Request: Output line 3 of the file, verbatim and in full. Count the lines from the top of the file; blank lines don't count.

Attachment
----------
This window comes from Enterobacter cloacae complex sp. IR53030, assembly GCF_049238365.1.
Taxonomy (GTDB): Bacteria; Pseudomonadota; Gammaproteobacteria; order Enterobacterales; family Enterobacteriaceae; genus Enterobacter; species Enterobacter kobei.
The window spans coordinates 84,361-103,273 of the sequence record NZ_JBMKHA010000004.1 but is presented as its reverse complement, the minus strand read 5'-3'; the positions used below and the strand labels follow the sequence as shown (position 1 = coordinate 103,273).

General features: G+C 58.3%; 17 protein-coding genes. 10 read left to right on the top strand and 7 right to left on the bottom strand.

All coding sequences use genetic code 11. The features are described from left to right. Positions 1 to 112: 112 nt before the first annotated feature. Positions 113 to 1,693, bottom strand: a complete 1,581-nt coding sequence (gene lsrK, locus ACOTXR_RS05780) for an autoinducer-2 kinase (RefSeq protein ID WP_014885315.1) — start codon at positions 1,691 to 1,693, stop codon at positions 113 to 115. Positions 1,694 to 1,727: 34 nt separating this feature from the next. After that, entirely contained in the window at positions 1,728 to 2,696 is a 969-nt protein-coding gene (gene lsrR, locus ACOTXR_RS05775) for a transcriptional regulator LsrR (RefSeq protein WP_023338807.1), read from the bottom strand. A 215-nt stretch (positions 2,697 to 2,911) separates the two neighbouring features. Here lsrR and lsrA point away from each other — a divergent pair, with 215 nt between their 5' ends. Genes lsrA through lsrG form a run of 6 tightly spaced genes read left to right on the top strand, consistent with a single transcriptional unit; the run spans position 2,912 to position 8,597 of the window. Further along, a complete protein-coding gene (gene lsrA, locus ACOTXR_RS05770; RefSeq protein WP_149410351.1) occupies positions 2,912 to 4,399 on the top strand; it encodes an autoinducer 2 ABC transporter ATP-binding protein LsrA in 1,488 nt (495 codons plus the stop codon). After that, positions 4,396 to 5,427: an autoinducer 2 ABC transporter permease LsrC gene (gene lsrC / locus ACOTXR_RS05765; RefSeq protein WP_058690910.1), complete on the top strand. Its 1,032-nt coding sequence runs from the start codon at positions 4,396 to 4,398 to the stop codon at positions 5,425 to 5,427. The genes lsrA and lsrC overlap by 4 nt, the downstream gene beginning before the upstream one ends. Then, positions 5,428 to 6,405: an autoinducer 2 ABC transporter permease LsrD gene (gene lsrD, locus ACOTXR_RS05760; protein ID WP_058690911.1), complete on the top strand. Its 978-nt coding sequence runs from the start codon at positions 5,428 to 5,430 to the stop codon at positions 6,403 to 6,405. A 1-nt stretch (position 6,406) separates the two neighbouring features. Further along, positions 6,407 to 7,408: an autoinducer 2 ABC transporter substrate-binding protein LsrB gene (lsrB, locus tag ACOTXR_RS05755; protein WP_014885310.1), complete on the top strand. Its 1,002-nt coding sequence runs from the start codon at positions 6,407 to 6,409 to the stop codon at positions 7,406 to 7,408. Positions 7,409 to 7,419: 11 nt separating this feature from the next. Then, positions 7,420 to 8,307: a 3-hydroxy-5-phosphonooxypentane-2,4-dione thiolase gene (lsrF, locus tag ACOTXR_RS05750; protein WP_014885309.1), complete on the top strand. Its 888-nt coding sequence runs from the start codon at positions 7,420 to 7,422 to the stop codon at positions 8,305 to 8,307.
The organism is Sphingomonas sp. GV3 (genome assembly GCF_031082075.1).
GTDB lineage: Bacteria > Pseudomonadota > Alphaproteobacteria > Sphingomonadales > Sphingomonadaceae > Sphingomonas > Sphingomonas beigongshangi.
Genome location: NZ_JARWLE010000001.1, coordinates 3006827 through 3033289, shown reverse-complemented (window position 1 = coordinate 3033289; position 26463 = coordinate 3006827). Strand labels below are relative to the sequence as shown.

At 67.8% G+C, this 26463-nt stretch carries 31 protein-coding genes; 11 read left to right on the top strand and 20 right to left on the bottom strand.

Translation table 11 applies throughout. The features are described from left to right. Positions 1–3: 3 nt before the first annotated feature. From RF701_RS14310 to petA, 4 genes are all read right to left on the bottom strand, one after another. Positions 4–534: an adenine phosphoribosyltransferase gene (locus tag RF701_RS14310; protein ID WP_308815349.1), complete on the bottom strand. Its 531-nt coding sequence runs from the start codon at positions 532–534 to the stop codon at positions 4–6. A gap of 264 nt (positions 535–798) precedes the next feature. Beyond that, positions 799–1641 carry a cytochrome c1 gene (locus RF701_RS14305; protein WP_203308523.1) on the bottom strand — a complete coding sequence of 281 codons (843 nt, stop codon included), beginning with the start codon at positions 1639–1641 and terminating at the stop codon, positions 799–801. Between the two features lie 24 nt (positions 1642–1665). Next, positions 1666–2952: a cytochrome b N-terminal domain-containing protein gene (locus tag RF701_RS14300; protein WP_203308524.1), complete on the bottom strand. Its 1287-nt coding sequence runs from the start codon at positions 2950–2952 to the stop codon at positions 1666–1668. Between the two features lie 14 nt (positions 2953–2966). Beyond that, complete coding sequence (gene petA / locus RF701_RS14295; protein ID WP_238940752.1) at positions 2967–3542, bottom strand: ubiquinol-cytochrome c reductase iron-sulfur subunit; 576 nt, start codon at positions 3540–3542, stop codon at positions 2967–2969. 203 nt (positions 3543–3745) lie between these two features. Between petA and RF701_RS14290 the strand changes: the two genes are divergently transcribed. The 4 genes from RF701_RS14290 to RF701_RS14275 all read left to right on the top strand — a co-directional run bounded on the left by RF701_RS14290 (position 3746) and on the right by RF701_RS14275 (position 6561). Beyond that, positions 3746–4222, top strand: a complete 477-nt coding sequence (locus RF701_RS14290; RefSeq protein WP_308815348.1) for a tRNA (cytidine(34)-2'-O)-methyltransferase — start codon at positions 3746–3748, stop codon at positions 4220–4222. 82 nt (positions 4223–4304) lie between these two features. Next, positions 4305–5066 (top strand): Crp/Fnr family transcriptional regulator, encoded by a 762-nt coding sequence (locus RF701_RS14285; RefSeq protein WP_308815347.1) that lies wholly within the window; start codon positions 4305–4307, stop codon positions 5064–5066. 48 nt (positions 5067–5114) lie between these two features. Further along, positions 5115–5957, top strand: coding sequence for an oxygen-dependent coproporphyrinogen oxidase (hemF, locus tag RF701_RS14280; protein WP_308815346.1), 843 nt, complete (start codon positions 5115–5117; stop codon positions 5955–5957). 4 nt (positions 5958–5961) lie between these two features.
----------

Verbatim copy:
The window spans coordinates 84,361-103,273 of the sequence record NZ_JBMKHA010000004.1 but is presented as its reverse complement, the minus strand read 5'-3'; the positions used below and the strand labels follow the sequence as shown (position 1 = coordinate 103,273).